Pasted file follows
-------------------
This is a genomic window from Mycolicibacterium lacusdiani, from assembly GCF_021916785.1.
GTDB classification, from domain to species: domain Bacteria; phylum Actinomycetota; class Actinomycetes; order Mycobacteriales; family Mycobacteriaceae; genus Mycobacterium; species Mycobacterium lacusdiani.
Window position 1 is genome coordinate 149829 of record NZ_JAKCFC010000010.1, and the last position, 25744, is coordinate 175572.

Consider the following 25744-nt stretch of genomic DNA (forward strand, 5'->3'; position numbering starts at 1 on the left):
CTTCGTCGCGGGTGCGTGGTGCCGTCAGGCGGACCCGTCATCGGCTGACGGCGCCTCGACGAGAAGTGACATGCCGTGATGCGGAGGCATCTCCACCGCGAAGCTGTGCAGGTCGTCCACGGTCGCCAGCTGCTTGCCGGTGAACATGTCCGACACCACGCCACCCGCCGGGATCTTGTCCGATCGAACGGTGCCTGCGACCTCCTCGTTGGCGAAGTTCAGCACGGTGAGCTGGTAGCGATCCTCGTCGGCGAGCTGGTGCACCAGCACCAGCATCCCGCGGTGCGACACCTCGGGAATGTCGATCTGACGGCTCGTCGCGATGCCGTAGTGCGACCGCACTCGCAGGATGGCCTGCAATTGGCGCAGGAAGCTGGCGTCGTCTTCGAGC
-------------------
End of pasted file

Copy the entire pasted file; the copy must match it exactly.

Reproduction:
This is a genomic window from Mycolicibacterium lacusdiani, from assembly GCF_021916785.1.
GTDB classification, from domain to species: domain Bacteria; phylum Actinomycetota; class Actinomycetes; order Mycobacteriales; family Mycobacteriaceae; genus Mycobacterium; species Mycobacterium lacusdiani.
Window position 1 is genome coordinate 149829 of record NZ_JAKCFC010000010.1, and the last position, 25744, is coordinate 175572.

Consider the following 25744-nt stretch of genomic DNA (forward strand, 5'->3'; position numbering starts at 1 on the left):
CTTCGTCGCGGGTGCGTGGTGCCGTCAGGCGGACCCGTCATCGGCTGACGGCGCCTCGACGAGAAGTGACATGCCGTGATGCGGAGGCATCTCCACCGCGAAGCTGTGCAGGTCGTCCACGGTCGCCAGCTGCTTGCCGGTGAACATGTCCGACACCACGCCACCCGCCGGGATCTTGTCCGATCGAACGGTGCCTGCGACCTCCTCGTTGGCGAAGTTCAGCACGGTGAGCTGGTAGCGATCCTCGTCGGCGAGCTGGTGCACCAGCACCAGCATCCCGCGGTGCGACACCTCGGGAATGTCGATCTGACGGCTCGTCGCGATGCCGTAGTGCGACCGCACTCGCAGGATGGCCTGCAATTGGCGCAGGAAGCTGGCGTCGTCTTCGAGC